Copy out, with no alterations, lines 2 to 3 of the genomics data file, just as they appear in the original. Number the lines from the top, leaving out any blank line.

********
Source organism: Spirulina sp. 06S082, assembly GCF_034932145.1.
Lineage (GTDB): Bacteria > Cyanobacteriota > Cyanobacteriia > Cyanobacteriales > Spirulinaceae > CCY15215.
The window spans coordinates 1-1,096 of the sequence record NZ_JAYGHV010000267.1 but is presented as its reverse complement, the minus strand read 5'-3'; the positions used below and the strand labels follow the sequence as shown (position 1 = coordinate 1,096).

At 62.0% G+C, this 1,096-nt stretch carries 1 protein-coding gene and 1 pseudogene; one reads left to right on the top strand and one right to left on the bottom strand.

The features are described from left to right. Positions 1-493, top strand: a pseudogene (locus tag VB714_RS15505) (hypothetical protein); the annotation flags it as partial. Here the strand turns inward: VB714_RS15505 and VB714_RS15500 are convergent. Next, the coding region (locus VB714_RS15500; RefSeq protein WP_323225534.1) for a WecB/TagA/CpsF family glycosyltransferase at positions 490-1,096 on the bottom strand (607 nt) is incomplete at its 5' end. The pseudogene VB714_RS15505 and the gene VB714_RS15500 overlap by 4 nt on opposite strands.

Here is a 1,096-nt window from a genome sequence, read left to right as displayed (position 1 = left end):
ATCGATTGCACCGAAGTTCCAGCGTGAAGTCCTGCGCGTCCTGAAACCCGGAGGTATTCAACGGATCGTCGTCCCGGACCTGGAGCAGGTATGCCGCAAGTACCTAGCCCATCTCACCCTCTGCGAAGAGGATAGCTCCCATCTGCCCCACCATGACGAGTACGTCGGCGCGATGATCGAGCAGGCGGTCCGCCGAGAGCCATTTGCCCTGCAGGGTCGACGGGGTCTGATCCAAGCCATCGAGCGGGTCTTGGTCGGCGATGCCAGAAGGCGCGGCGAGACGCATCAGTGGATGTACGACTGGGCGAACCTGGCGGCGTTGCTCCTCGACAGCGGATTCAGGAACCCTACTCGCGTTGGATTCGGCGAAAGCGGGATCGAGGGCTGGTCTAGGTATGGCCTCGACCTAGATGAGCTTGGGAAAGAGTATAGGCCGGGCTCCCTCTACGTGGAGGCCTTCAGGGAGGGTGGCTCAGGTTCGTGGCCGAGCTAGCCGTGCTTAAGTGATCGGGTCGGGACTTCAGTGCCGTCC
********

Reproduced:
Lineage (GTDB): Bacteria > Cyanobacteriota > Cyanobacteriia > Cyanobacteriales > Spirulinaceae > CCY15215.
The window spans coordinates 1-1,096 of the sequence record NZ_JAYGHV010000267.1 but is presented as its reverse complement, the minus strand read 5'-3'; the positions used below and the strand labels follow the sequence as shown (position 1 = coordinate 1,096).